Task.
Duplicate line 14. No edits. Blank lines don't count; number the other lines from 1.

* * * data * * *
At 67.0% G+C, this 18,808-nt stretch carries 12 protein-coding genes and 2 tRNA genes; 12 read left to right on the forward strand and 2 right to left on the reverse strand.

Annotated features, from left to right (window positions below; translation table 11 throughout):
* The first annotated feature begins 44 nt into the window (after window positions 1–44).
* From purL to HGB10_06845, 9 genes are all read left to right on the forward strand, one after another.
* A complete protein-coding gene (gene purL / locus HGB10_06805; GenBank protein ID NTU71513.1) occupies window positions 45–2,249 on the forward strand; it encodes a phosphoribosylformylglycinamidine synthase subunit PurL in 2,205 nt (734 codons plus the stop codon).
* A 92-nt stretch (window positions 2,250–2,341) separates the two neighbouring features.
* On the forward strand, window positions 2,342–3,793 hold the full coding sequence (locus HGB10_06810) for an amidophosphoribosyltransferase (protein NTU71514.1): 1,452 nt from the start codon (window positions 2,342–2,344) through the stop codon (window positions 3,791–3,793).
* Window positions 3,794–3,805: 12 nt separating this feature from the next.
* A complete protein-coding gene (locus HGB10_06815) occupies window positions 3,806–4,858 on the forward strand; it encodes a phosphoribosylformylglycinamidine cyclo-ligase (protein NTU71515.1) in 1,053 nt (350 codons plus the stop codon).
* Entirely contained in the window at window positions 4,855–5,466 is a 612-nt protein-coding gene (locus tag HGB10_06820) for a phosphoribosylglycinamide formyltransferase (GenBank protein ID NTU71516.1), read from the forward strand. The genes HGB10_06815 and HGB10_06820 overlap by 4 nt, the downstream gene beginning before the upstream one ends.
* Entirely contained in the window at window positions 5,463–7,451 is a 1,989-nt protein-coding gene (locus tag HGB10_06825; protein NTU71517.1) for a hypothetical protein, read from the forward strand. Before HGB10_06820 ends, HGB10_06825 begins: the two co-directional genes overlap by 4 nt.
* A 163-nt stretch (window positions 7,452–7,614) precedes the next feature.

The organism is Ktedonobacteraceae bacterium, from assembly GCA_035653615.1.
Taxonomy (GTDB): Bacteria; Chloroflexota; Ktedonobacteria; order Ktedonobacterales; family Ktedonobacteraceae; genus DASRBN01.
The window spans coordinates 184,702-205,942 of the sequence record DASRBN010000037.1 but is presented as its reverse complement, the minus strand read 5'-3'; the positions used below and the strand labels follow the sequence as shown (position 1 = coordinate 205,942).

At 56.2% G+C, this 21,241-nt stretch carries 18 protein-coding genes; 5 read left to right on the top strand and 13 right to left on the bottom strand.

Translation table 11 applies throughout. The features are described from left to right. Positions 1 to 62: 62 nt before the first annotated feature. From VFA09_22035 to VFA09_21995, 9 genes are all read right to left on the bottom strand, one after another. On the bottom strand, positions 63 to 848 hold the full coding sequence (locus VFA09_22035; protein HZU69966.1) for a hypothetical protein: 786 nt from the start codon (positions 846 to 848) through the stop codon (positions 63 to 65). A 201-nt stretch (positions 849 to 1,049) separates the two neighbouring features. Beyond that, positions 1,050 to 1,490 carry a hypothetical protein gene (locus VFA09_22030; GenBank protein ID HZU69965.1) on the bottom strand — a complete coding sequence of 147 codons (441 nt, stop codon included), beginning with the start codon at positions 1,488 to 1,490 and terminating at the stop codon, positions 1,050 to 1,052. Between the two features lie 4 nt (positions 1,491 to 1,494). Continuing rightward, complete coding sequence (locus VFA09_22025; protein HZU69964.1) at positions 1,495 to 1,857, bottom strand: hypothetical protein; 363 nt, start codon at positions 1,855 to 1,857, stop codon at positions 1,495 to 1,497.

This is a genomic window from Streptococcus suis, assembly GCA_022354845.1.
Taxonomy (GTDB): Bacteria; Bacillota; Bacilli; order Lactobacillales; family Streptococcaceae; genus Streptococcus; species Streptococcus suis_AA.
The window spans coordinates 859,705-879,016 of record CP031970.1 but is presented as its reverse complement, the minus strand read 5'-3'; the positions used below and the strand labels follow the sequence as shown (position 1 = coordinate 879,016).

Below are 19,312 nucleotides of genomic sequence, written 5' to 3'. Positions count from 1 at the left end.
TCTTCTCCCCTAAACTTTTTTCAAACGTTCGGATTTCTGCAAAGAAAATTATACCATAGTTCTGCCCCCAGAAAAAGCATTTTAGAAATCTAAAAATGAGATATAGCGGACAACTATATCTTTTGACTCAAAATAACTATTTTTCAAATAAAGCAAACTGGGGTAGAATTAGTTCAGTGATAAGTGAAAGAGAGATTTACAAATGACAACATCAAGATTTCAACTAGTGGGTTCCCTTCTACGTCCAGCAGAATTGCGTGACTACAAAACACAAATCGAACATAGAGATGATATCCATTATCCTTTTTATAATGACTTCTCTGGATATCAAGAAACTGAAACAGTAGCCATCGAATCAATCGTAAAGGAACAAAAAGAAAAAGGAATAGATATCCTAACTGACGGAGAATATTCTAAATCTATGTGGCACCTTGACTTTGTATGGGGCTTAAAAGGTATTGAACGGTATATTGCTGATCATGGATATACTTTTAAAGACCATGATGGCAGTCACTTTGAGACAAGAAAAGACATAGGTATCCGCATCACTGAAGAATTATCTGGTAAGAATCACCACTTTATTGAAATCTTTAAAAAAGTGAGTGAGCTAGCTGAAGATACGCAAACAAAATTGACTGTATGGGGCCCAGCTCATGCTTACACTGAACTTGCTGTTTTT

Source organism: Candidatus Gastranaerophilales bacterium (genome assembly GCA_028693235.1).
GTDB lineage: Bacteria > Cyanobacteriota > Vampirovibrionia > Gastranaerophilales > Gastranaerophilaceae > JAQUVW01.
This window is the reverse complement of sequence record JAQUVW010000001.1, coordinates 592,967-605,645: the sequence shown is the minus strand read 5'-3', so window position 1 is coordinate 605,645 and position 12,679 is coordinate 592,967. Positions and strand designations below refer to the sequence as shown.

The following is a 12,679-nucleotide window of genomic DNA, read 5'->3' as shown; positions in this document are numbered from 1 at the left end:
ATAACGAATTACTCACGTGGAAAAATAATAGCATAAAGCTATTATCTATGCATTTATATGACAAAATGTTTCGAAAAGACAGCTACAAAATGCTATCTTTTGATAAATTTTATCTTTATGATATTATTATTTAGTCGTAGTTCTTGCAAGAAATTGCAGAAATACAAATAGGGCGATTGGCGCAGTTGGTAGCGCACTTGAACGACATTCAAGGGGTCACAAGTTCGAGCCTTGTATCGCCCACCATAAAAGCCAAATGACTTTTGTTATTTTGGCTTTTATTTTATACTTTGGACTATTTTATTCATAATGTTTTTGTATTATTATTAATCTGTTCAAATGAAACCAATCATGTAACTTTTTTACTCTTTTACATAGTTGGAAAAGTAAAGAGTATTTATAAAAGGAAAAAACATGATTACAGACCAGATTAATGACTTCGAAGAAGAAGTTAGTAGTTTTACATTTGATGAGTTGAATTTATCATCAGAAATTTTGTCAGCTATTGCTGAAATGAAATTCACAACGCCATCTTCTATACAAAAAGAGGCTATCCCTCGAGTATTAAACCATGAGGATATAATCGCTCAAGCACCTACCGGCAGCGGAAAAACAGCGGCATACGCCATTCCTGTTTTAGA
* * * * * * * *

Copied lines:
Taxonomy (GTDB): Bacteria; Chloroflexota; Ktedonobacteria; order Ktedonobacterales; family Ktedonobacteraceae; genus DASRBN01.